replying to L. M. Polvani et al. Nature Communications (2023)

Long-term declines in the thickness of Earth’s protective ozone layer have been caused by the decomposition products of organic chlorine and bromine compounds such as chlorofluorocarbons and halons that have been phased out by the Montreal Protocol and its amendments and adjustments. The decline of these industrial compounds, termed ozone-depleting substances (ODSs), will result in the recovery of the thickness of the ozone layer, including eventually the elimination of severe loss of ozone in polar regions during this century1. We had written “future levels of Arctic column ozone during late winter and early spring are expected to increase due to factors such as intensification of the Brewer Dobson Circulation (BDC), upper stratospheric cooling, as well as possible changes in planetary and gravity wave activity that exert a strong influence on the abundance of column ozone within the Arctic vortex”2.

Polvani et al.3, hereafter P22, question our finding that conditions favorable for extensive chemical loss of ozone in the Arctic stratosphere during early spring could persist, or worsen, if future abundances of greenhouse gases (GHGs) continue to steeply rise, despite the expected future decline in the abundance of ODSs2. They suggest our study is flawed due to use of an empirical proxy, termed the ozone loss potential (OLP), to ascertain how climate change might affect steep reductions of column ozone in the Arctic stratosphere during exceptionally cold, future Arctic winters. Regions of steep reduction in total column ozone (TCO) are caused by chemical loss due to the decomposition products of ODSs4,5,6. The transformation of inorganic chlorine from benign to highly reactive forms by heterogeneous reactions that takes place on the surface of polar stratospheric clouds (PSCs), which form only during particularly cold winters, initiates the chemical loss of Arctic ozone7,8,9,10. The persistence into early spring of conditions cold enough to support the formation of PSCs is responsible for record levels of ozone loss that occurred in the Arctic during March of 2011 (ref. 5) and March 2020 (ref. 6).

P22 present projections of total column ozone for the month of March from five Coupled Model Intercomparison Project Phase 6 (CMIP6) models that include interactive chemistry. Their analysis and that of the literature they cite11,12,13,14,15,16 is based on column ozone averaged over 60° to 90°N latitude (hereafter “polar cap) for the month of March, whereas our analysis focuses on the extent of chemical loss of column ozone in the dynamically distinct Arctic “polar vortex17 during specific winter/early-spring seasons prior to vortex breakup5,6,18,19. Figure 1 shows total column ozone in the Arctic region averaged over March for three years (top row) and on specific days that experienced significant chemical loss (bottom row). Any analysis limited to the polar cap averaged over all of March will inevitably combine chemical reductions of stratospheric ozone within the Arctic vortex with transport-related enhancements of column ozone that occur outside the vortex, and will also include air masses with enriched ozone transported poleward following the breakup of the Arctic polar vortex. For these reasons, the model results and much of the criticism of P22 is misdirected.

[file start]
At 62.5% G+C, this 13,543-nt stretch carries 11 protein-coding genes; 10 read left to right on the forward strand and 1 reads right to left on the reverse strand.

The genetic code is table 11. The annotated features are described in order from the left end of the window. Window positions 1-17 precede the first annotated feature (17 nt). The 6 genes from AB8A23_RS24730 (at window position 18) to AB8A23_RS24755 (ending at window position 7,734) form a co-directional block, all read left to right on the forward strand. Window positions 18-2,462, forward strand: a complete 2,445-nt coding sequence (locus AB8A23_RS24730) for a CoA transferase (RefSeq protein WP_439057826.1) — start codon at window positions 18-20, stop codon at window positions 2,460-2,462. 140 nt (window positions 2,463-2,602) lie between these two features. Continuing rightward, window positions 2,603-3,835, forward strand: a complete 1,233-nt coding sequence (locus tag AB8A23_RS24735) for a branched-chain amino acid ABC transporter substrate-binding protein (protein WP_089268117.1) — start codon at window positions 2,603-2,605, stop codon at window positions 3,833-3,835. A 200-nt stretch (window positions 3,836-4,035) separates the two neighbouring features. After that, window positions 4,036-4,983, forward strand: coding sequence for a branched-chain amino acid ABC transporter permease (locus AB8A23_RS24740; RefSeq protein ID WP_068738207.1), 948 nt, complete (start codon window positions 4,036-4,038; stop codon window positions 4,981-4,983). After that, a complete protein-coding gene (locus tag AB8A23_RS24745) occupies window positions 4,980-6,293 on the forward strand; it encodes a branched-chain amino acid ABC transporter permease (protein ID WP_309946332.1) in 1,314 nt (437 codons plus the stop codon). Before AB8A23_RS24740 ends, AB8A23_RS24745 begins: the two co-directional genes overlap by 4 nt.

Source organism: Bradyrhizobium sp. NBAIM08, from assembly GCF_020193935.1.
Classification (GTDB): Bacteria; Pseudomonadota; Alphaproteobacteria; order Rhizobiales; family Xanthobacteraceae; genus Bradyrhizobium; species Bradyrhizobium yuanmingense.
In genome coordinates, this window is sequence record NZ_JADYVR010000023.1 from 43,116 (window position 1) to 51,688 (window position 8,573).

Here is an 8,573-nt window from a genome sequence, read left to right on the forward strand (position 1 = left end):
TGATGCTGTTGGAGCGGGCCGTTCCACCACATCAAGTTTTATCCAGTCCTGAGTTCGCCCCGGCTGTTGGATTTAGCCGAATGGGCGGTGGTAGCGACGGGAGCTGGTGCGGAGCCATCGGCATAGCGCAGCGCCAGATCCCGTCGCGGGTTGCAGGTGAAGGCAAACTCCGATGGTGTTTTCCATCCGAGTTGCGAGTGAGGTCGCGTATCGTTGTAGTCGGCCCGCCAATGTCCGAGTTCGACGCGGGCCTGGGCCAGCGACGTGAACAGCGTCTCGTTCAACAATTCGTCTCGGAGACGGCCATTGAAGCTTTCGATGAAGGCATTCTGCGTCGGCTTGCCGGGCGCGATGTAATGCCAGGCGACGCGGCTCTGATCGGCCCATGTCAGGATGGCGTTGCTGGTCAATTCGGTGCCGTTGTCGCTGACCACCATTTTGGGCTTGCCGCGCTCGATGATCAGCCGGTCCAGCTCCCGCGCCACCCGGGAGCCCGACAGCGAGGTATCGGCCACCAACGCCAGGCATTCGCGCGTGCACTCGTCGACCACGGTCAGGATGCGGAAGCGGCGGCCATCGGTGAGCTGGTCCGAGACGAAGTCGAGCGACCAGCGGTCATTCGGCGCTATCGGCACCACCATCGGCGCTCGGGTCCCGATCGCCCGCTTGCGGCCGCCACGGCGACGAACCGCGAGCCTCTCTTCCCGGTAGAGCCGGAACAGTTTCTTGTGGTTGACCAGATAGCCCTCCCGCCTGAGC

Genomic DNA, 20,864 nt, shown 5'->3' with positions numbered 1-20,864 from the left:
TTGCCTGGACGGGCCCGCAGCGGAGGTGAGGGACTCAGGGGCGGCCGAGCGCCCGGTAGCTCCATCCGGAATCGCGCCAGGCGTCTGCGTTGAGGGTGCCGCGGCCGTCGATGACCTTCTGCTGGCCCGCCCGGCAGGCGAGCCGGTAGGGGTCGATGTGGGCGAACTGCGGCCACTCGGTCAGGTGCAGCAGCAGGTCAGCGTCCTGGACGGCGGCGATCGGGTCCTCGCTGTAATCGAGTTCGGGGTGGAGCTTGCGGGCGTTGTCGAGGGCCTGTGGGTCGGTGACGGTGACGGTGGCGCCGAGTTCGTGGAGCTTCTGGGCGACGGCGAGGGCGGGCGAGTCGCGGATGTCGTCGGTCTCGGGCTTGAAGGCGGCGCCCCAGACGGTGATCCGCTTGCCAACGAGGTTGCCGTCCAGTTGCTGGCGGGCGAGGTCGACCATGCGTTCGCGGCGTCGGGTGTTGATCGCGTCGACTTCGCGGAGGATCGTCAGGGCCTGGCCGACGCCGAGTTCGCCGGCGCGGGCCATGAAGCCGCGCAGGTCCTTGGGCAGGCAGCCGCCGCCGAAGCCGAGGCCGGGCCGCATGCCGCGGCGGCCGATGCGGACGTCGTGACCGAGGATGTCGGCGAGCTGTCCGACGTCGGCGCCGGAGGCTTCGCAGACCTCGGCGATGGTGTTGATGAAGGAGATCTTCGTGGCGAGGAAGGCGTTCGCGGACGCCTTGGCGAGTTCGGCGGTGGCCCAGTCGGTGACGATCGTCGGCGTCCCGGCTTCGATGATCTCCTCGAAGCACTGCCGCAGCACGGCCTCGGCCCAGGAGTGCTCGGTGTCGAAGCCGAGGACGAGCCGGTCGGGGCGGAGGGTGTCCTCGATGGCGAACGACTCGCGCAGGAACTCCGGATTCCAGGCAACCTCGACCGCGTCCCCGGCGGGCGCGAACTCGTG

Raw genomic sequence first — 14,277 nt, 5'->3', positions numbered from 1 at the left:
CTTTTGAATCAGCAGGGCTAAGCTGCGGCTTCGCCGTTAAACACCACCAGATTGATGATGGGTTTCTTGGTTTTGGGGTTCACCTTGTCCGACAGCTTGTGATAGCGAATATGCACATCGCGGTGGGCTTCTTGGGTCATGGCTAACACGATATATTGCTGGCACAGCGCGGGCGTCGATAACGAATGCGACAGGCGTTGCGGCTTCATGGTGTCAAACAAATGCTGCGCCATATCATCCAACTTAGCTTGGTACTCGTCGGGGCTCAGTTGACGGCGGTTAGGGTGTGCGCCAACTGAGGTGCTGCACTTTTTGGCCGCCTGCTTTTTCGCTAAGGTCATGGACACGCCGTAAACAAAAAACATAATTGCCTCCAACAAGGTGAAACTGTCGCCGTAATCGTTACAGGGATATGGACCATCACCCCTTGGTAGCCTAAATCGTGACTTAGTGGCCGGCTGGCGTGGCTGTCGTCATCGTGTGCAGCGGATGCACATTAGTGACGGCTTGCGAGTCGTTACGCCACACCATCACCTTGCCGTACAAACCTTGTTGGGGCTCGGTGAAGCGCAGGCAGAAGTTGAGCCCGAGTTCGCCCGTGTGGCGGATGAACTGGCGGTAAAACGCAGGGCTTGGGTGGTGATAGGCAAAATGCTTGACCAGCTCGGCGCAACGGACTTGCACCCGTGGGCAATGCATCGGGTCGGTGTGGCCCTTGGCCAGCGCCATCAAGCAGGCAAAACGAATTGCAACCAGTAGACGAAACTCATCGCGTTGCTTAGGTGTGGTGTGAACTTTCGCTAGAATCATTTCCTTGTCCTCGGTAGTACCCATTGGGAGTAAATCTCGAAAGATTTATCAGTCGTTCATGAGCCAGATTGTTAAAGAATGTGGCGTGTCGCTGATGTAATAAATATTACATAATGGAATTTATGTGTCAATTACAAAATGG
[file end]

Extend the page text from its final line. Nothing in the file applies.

Fig. 1: Total Column Ozone, Arctic, for selected years.
figure 1

The figures on the top (panels ac) show the monthly mean total column ozone in DU for the Northern Hemisphere in March 2000, 2011, and 2020, respectively, as measured by the Total Ozone Mapping Spectrometer-Earth Probe (TOMS-EP) satellite (2000), the Ozone Monitoring Instrument (OMI) instrument onboard the Aura satellite (2011), and the Ozone Mapping and Profiler Suite (OMPS) instrument onboard the Suomi National Polar-orbiting Partnership (NPP) satellite (2020). Figures on the bottom (panels df) show the daily distribution of total column ozone on 9 March 2000, 21 March 2011, and 15 March 2020. Measurement gaps have been filled using data assimilation by the National Aeronautics and Space Administration (NASA) Goddard Space Flight Center Ozone Watch team, as described at The gray dashed circle on panels ac shows the polar cap (60° to 90°N) and the gray solid lines on panels df denote the Arctic polar vortex boundary found using the Nash17 criteria for the 475 K potential temperature level. The dates shown in panels df have been chosen to highlight the mismatch between the Arctic vortex analyzed in ref. 2 and the polar cap region favored in ref. 3. The low levels of column ozone within the Arctic vortex are largely caused by chemical loss due to reactions involving anthropogenic halogens; averaged over the entire month of March the region of depleted column ozone is considerably smaller than the polar cap, as shown for 2020 by Fig. 1c of Weber et al.30.